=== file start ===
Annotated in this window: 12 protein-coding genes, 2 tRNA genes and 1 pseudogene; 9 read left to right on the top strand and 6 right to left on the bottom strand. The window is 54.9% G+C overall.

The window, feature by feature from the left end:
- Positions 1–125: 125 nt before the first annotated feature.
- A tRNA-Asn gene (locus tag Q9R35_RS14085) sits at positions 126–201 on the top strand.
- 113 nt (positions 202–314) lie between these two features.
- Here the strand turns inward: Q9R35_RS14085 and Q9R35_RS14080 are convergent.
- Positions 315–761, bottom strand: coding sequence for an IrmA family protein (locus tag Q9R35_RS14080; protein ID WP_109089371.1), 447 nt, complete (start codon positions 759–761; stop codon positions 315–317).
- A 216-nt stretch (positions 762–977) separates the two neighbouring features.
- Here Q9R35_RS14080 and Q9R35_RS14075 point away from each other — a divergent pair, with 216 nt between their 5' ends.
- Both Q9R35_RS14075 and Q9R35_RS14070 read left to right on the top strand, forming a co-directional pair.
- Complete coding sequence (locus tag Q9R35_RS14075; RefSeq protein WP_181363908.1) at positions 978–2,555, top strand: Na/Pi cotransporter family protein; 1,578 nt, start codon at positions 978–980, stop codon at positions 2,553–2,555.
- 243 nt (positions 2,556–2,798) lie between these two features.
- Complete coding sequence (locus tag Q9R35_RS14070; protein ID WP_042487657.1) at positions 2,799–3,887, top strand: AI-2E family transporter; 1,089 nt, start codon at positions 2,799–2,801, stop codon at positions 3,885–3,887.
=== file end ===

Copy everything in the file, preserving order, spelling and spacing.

Annotated in this window: 12 protein-coding genes, 2 tRNA genes and 1 pseudogene; 9 read left to right on the top strand and 6 right to left on the bottom strand. The window is 54.9% G+C overall.

The window, feature by feature from the left end:
- Positions 1–125: 125 nt before the first annotated feature.
- A tRNA-Asn gene (locus tag Q9R35_RS14085) sits at positions 126–201 on the top strand.
- 113 nt (positions 202–314) lie between these two features.
- Here the strand turns inward: Q9R35_RS14085 and Q9R35_RS14080 are convergent.
- Positions 315–761, bottom strand: coding sequence for an IrmA family protein (locus tag Q9R35_RS14080; protein ID WP_109089371.1), 447 nt, complete (start codon positions 759–761; stop codon positions 315–317).
- A 216-nt stretch (positions 762–977) separates the two neighbouring features.
- Here Q9R35_RS14080 and Q9R35_RS14075 point away from each other — a divergent pair, with 216 nt between their 5' ends.
- Both Q9R35_RS14075 and Q9R35_RS14070 read left to right on the top strand, forming a co-directional pair.
- Complete coding sequence (locus tag Q9R35_RS14075; RefSeq protein WP_181363908.1) at positions 978–2,555, top strand: Na/Pi cotransporter family protein; 1,578 nt, start codon at positions 978–980, stop codon at positions 2,553–2,555.
- 243 nt (positions 2,556–2,798) lie between these two features.
- Complete coding sequence (locus tag Q9R35_RS14070; protein ID WP_042487657.1) at positions 2,799–3,887, top strand: AI-2E family transporter; 1,089 nt, start codon at positions 2,799–2,801, stop codon at positions 3,885–3,887.